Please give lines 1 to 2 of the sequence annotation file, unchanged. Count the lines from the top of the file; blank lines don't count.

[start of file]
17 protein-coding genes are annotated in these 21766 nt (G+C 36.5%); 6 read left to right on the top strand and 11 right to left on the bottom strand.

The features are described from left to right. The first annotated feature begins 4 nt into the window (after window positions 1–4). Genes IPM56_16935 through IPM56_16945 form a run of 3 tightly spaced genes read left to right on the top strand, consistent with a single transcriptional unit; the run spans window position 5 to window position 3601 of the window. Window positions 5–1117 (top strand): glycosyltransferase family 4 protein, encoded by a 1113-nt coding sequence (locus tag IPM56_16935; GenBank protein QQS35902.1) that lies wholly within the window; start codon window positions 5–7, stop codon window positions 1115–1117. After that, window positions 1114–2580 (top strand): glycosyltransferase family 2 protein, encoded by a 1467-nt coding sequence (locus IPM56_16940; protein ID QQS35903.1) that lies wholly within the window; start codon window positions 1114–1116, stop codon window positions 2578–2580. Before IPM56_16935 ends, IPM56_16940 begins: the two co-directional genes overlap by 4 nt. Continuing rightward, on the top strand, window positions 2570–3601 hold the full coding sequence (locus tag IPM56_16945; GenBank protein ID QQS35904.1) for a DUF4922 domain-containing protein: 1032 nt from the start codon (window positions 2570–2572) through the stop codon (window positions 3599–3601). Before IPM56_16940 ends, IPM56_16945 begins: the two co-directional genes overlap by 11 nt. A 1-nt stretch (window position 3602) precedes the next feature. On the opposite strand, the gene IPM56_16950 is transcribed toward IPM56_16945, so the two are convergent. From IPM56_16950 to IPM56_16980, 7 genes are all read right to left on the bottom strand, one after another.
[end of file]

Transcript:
17 protein-coding genes are annotated in these 21766 nt (G+C 36.5%); 6 read left to right on the top strand and 11 right to left on the bottom strand.

The features are described from left to right. The first annotated feature begins 4 nt into the window (after window positions 1–4). Genes IPM56_16935 through IPM56_16945 form a run of 3 tightly spaced genes read left to right on the top strand, consistent with a single transcriptional unit; the run spans window position 5 to window position 3601 of the window. Window positions 5–1117 (top strand): glycosyltransferase family 4 protein, encoded by a 1113-nt coding sequence (locus tag IPM56_16935; GenBank protein QQS35902.1) that lies wholly within the window; start codon window positions 5–7, stop codon window positions 1115–1117. After that, window positions 1114–2580 (top strand): glycosyltransferase family 2 protein, encoded by a 1467-nt coding sequence (locus IPM56_16940; protein ID QQS35903.1) that lies wholly within the window; start codon window positions 1114–1116, stop codon window positions 2578–2580. Before IPM56_16935 ends, IPM56_16940 begins: the two co-directional genes overlap by 4 nt. Continuing rightward, on the top strand, window positions 2570–3601 hold the full coding sequence (locus tag IPM56_16945; GenBank protein ID QQS35904.1) for a DUF4922 domain-containing protein: 1032 nt from the start codon (window positions 2570–2572) through the stop codon (window positions 3599–3601). Before IPM56_16940 ends, IPM56_16945 begins: the two co-directional genes overlap by 11 nt. A 1-nt stretch (window position 3602) precedes the next feature. On the opposite strand, the gene IPM56_16950 is transcribed toward IPM56_16945, so the two are convergent. From IPM56_16950 to IPM56_16980, 7 genes are all read right to left on the bottom strand, one after another.